Neil Young of letting and management specialist Young London adds that if you’re letting a former home a managing agent can help loosen any emotional ties.

“This will get you into the mindset of treating the property as an asset rather than your previous home, meaning you make sound business-minded decisions,” he says.

However, the main downside is cost, because reputable agent may charge about 10 per cent of the annual rent for a “let only” service and about 12-15 per cent for a “full management” service.

Both of these make appointing an agent less attractive if you want to maximise your earnings from the property.

To find a reputable letting agent contact an organisation such as ARLA ( or the National Landlords Association (


If you plan to let your home in 2011 the good news is that would-be tenants are chasing an ever-dwindling number of rental properties.

According to the Association of Residential Letting Agents (ARLA), almost three-quarters of its member offices reported in the last three months of 2010 that there were more tenants than available properties.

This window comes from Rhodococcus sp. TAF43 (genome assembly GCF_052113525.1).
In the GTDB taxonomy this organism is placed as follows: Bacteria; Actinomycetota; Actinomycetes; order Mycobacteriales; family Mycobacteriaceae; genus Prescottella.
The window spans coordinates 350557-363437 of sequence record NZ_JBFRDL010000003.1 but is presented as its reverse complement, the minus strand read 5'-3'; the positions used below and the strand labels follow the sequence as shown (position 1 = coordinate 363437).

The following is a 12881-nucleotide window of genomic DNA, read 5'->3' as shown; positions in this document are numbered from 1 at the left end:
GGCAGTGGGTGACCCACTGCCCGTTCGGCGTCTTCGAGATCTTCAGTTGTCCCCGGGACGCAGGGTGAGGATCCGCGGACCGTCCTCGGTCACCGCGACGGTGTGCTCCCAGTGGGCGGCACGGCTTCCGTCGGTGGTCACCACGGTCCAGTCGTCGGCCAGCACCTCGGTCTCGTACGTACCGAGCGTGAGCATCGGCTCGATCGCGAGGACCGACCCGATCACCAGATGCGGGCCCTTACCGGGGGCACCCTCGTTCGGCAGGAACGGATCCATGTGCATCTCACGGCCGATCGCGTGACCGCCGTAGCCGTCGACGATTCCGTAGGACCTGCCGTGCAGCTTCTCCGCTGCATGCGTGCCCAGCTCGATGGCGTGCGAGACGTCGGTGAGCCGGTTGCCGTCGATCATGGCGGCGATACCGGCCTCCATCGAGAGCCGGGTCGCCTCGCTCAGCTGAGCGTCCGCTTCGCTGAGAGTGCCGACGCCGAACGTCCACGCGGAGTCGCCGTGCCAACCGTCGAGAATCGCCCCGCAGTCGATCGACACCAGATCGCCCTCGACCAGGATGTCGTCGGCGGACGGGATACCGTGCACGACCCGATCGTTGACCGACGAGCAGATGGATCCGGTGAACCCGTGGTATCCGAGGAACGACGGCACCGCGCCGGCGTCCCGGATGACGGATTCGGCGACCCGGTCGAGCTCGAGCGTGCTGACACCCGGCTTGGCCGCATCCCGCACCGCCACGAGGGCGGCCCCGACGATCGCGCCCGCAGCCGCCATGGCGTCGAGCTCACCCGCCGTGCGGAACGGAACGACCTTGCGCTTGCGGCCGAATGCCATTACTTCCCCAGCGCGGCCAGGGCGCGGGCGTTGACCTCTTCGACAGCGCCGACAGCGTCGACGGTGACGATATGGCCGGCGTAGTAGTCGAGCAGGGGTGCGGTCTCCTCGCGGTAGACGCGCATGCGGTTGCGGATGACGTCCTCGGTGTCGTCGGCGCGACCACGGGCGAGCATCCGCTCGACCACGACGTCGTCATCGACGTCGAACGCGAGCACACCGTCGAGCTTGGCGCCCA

Neil Young of letting and management specialist Young London says that with the mortgage market closed to many would-be first-time buyers pressure on the private rented sector is likely to rise. He says: “This, coupled with the underlying demographics of increasing housing demand, at a time when the supply of new homes remains at an all-time low, means the current upward pressure on rents is likely to continue well into 2011.”

The Royal Institution of Chartered Surveyors reports rents are rising, properties are being let quickly and landlords are experiencing very few voids when nobody is living in the property.

However, there are still issues surrounding mortgage availability.

“The buy-to-let market was certainly hit hard by the credit crunch and there are still far fewer providers of loans than in the past, which means rates and fees are higher and criteria tighter,” says Melanie Bien from broker Private Finance.

“However, Paragon recently returned to the market and Santander has said it is considering offering buy-to-let mortgages this year.

“This may persuade other lenders to follow suit as there will be plenty of demand.”

Further, rising rents will make it easier for landlords to meet lenders’ tight criteria.

Young also warns that with rents increasing, landlords should ensure tenants do not run into payment arrears.


Landlord Expert
By Landlord Expert January 10, 2011 10:52